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North v. United States Dep't of Justice

UNITED STATES DISTRICT COURT FOR THE DISTRICT OF COLUMBIA


July 22, 2010

JEFFREY NORTH, PLAINTIFF,
v.
UNITED STATES DEPARTMENT OF JUSTICE, ET AL., DEFENDANTS.

The opinion of the court was delivered by: Colleen Kollar-kotelly United States District Judge

MEMORANDUM OPINION

This is a Freedom of Information Act ("FOIA") case brought by Plaintiff Jeffrey North against several agencies within the United States Department of Justice that have denied his requests for records relating to certain grand jury proceedings and a witness who testified against him at his criminal trial. On September 30, 2009, the Court denied Plaintiff's motion for summary judgment and granted Defendants' motions for summary judgment except with respect to Count III of the Amended Complaint against Defendant Executive Office for United States Attorneys (EOUSA). The Court authorized Plaintiff and EOUSA to file renewed motions for summary judgment with respect to Count III of the Amended Complaint and set forth a briefing schedule for those motions, which was subsequently modified by request of the parties. On April 15, 2010, EOUSA filed a [71] Renewed Motion for Summary Judgment, which is supported by a supplemental declaration from David Luczynski and a declaration from Christopher F. Bator regarding the agency's search for records responsive to Plaintiff's FOIA request. Under the current briefing schedule, Plaintiff has until August 5, 2010, to file his opposition to EOUSA's renewed motion, which shall be consolidated with any renewed cross-motion for summary judgment.*fn1 Also pending before the Court are several discovery motions filed by Plaintiff.*fn2 The Court shall address each in turn.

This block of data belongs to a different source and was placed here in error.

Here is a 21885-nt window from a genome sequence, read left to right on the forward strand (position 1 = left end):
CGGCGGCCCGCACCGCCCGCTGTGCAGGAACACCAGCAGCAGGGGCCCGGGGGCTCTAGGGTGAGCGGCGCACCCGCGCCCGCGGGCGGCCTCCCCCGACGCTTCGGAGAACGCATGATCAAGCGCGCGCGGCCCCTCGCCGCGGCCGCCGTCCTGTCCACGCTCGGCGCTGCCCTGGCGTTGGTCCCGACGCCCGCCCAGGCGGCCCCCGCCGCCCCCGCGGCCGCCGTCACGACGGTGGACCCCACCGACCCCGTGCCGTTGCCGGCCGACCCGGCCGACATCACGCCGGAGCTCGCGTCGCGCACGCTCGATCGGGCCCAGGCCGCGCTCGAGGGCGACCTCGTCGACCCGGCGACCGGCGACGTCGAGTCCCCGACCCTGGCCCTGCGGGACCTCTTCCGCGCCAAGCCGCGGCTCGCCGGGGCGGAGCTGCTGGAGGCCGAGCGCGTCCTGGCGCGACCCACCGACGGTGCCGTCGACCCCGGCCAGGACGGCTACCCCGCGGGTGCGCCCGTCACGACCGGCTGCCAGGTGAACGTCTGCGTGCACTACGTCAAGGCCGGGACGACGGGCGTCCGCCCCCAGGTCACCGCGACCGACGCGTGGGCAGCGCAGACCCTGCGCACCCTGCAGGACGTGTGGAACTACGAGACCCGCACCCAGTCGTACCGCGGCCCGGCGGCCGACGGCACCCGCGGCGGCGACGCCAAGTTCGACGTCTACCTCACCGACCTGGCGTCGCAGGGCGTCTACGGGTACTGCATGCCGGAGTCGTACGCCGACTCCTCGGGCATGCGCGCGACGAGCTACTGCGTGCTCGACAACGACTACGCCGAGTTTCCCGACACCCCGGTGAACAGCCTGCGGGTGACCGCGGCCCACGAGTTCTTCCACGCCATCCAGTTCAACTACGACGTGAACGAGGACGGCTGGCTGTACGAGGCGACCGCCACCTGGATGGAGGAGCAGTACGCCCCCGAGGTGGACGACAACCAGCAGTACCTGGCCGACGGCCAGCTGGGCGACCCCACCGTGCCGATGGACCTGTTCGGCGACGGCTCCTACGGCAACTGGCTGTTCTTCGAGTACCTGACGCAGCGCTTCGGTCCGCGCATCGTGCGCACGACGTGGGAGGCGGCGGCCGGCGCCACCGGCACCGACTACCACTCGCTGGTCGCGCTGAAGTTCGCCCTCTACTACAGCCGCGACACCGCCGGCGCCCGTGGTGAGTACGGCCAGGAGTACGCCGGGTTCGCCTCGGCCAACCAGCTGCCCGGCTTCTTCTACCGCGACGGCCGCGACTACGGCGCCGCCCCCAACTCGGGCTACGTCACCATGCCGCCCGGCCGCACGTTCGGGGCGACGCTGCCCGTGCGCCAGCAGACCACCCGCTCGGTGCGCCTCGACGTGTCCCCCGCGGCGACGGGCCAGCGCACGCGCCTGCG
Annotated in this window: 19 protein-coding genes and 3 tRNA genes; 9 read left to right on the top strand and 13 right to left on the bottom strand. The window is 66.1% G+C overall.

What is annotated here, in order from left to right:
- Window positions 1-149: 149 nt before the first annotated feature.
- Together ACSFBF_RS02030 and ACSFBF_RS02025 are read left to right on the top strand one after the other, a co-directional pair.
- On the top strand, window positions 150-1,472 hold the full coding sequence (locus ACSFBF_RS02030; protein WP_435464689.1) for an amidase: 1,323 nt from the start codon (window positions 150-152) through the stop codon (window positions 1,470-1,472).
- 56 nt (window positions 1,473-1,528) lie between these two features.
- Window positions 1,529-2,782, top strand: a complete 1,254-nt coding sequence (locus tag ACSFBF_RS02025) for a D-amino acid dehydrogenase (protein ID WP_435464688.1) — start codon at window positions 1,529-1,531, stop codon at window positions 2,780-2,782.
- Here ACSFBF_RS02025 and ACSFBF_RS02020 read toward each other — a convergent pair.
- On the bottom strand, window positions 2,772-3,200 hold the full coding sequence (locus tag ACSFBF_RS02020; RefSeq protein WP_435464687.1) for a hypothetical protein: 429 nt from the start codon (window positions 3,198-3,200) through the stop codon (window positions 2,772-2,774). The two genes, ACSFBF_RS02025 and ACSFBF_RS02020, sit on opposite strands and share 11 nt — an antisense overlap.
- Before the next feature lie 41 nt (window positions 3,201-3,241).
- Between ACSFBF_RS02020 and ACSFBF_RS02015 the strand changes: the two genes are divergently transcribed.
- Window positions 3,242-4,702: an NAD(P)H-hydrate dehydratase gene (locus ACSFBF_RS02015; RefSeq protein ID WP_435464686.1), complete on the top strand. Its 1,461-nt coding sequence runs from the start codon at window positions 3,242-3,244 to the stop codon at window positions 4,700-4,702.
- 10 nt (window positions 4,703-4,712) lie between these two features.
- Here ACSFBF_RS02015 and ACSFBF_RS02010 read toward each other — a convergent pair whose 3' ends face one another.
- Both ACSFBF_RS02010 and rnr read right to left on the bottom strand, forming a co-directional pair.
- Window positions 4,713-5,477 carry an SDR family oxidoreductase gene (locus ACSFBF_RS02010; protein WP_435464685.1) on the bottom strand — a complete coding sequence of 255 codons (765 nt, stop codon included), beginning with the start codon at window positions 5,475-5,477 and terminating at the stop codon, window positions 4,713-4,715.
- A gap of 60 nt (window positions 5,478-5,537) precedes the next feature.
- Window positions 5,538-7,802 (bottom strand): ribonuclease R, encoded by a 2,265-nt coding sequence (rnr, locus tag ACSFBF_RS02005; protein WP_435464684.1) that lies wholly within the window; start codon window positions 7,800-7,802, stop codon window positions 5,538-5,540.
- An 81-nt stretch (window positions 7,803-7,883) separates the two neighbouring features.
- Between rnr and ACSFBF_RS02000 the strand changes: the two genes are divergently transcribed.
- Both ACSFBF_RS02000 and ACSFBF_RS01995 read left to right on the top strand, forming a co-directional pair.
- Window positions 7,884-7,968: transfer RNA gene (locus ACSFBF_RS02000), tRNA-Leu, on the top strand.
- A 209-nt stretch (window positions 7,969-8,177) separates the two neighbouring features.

A. Motion for Production of Docket Entries

On April 6, 2010, Plaintiff filed a [70] Motion for Production of Docket Entries from the Case of United States v. North, Crim. No. 98-CR-10176, in which Plaintiff seeks information from docket entries in his criminal case. Although Plaintiff's motion is similar to a request for discovery, Plaintiff is actually arguing that the EOUSA's failure to produce docket entries from his criminal case in response to his FOIA request renders the agency's search inadequate. In other words, Plaintiff's motion goes to the merits of the issues that will be resolved in adjudicating EOUSA's renewed motion for summary judgment. "Discovery in FOIA is rare and should be denied where an agency's declarations are reasonably detailed, submitted in good faith and the court is satisfied that no factual dispute remains." Schrecker v. U.S. Dep't of Justice, 217 F. Supp. 2d 29, 35 (D.D.C. 2002).

In this case, the record shows that EOUSA has already provided the relief requested by Plaintiff's motion, which was to either (a) provide a copy of the docket entries or (b) aver under oath that it does not have control over such docket entries. See Pl.'s [70] Mot. for Production at 3. In his supplemental declaration supporting EOUSA's renewed motion for summary judgment, David Luczynski, an attorney-advisor with EOUSA, explains that EOUSA does not have any control over the docket entries in his criminal case and that those records would be maintained by the office of the Clerk of the Court. See Def.'s Renewed Mot. for Summ. J., Supp. Decl. of David Luczynski ¶ 19. "The FOIA requires disclosure only of 'agency records,' which are documents created or obtained by an agency and under the agency's control at the time the FOIA request is made." Judicial Watch v. Doe, 412 F.3d 125, 131 (D.C. Cir. 2005). Plaintiff argues that the docket entries are under EOUSA's "control" but provides no support for that assertion. In FOIA actions, "[a]gency affidavits are accorded a presumption of good faith, which cannot be rebutted by 'purely speculative claims about the existence and discoverability of other documents.'" SafeCard Servs., Inc. v. SEC, 926 F.2d 1197, 1200 (D.C. Cir. 1991) (quoting Ground Saucer Watch, Inc. v. CIA, 692 F.2d 770, 771 (D.C. Cir. 1981)). Therefore, EOUSA has shown that it does not have control over the docket entries requested and provided the relief requested by Plaintiff's motion. The Court shall therefore DENY Plaintiff's Motion for Production of Docket Entries.